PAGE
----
Boyd, on the other hand, might be worth signing, if only because he’s a centre and the Canucks’ centre depth is woeful. He’s put up some points in the past, so if the Canucks want to consider him as a fourth-line centre in place of Jay Beagle, it might be worth a shot. 

boyd hockeyvizTravis Boyd isolated impact heatmap via HockeyViz.com

The trouble is that Boyd didn’t stand out enough down the stretch as other bottom-six forwards were getting into the lineup. Boyd had just two goals and no assists in 19 games and the Canucks were pretty badly out-chanced when he was on the ice. Maybe a contract is unlikely, but a league-minimum deal where he could be sent down to the AHL would be low-risk.

Graovac might be more likely to get that contract than Boyd. He is also a centre and had some strong, standout games towards the end of the season. He handles the puck well for a big guy and showed flashes of offensive upside, with 4 points in 14 games.

Here’s the problem: Graovac is poor enough defensively that he just can’t be an NHL regular. He had a 37.02% corsi while being significantly sheltered from tough competition, which is very, very bad. 

graovac hockeyvizTyler Graovac's isolated impact heatmap via HockeyViz.com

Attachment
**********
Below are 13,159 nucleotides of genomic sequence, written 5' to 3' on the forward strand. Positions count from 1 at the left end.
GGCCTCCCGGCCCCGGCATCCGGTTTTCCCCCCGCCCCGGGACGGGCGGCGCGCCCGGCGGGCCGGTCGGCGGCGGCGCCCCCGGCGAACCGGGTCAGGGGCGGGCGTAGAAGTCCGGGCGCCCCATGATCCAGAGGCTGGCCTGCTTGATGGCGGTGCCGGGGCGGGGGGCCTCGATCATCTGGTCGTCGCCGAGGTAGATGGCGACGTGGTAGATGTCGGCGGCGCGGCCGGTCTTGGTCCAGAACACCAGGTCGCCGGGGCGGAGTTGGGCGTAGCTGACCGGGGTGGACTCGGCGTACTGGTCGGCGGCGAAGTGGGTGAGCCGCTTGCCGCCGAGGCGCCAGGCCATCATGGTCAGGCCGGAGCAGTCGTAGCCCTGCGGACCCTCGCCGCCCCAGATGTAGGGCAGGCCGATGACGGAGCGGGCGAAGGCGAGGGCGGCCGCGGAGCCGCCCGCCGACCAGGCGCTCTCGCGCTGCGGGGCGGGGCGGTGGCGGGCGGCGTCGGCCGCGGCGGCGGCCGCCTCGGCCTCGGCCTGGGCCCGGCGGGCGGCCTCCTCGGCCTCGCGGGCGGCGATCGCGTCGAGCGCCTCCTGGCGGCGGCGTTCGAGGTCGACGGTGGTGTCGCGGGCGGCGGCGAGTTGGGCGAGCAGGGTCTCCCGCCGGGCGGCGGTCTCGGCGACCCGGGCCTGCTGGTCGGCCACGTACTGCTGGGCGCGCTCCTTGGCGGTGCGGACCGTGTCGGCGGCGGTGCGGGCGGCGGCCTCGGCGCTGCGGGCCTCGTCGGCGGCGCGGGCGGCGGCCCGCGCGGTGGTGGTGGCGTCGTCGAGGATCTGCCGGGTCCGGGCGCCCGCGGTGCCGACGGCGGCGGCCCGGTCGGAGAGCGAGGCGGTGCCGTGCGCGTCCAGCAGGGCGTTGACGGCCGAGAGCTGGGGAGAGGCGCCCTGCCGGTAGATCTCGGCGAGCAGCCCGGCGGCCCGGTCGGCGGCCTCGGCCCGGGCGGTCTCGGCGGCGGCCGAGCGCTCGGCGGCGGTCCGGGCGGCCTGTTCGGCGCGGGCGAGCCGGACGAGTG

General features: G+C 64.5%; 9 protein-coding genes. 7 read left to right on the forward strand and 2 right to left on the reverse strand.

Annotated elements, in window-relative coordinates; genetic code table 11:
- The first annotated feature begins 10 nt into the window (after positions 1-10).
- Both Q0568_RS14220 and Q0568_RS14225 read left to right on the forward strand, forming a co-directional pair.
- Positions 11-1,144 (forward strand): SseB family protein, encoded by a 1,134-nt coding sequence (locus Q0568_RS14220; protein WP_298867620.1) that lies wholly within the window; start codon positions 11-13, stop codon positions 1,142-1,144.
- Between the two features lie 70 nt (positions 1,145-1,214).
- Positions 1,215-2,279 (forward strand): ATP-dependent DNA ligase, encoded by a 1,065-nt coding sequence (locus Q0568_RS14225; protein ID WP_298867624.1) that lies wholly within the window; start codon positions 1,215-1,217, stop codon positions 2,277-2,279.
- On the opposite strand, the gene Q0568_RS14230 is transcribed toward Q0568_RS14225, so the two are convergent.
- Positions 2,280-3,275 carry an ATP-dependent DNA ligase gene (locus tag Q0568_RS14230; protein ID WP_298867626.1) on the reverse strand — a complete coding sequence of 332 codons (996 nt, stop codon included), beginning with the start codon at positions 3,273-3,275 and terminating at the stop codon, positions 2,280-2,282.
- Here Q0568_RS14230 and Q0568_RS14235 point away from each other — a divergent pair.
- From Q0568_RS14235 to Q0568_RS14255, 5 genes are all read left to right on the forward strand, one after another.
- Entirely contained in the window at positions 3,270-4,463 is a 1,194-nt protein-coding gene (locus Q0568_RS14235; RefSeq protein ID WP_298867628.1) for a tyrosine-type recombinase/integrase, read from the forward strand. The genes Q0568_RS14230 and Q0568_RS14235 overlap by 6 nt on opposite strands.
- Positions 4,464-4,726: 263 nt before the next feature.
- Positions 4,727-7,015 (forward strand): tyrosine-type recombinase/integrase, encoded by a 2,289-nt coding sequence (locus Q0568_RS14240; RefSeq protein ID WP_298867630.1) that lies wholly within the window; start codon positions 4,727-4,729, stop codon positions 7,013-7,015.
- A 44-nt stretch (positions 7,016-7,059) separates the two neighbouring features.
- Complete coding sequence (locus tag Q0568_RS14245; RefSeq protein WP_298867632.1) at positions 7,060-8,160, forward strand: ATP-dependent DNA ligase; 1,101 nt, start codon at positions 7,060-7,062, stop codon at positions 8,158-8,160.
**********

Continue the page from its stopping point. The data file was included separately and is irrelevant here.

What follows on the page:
There were a few games down the stretch where Graovac looked like a legitimate NHLer, but they were countered by games where he and his linemates got steamrolled. Graovac is a good bet to get a two-way contract to centre a line in Abbotsford, but hopefully the Canuucks won’t need him to play NHL minutes next season.

Finally, there’s Bailey, who only played three games before a hit from behind by Milan Lucic caused a shoulder injury that ended his season. It’s truly unfortunate, because Bailey was looking great before his injury. 

It honestly looked like the 25-year-old Bailey had taken a step forward in his game after 47 points in 53 games in the AHL last season. His 68.42% corsi was best on the Canucks, albeit in a very small sample size. The Canucks out-attempted their opponents 26-to-12 with Bailey on the ice at 5-on-5 and out-chanced them 13-to-4.

bailey hockeyvizJustin Bailey's isolated impact heatmap via HockeyViz.com

Maybe the good times wouldn’t have lasted, but it really seemed like Bailey had found a role in the Canucks’ bottom-six. At 6’4” and with superb top-end speed, the winger seems like a player that could be a good fit on a hard-forechecking fourth line.

Bailey’s recovery from his shoulder surgery complicates matters, but he’s worth re-signing to see if he can provide a boost to the bottom-six at a bargain basement price.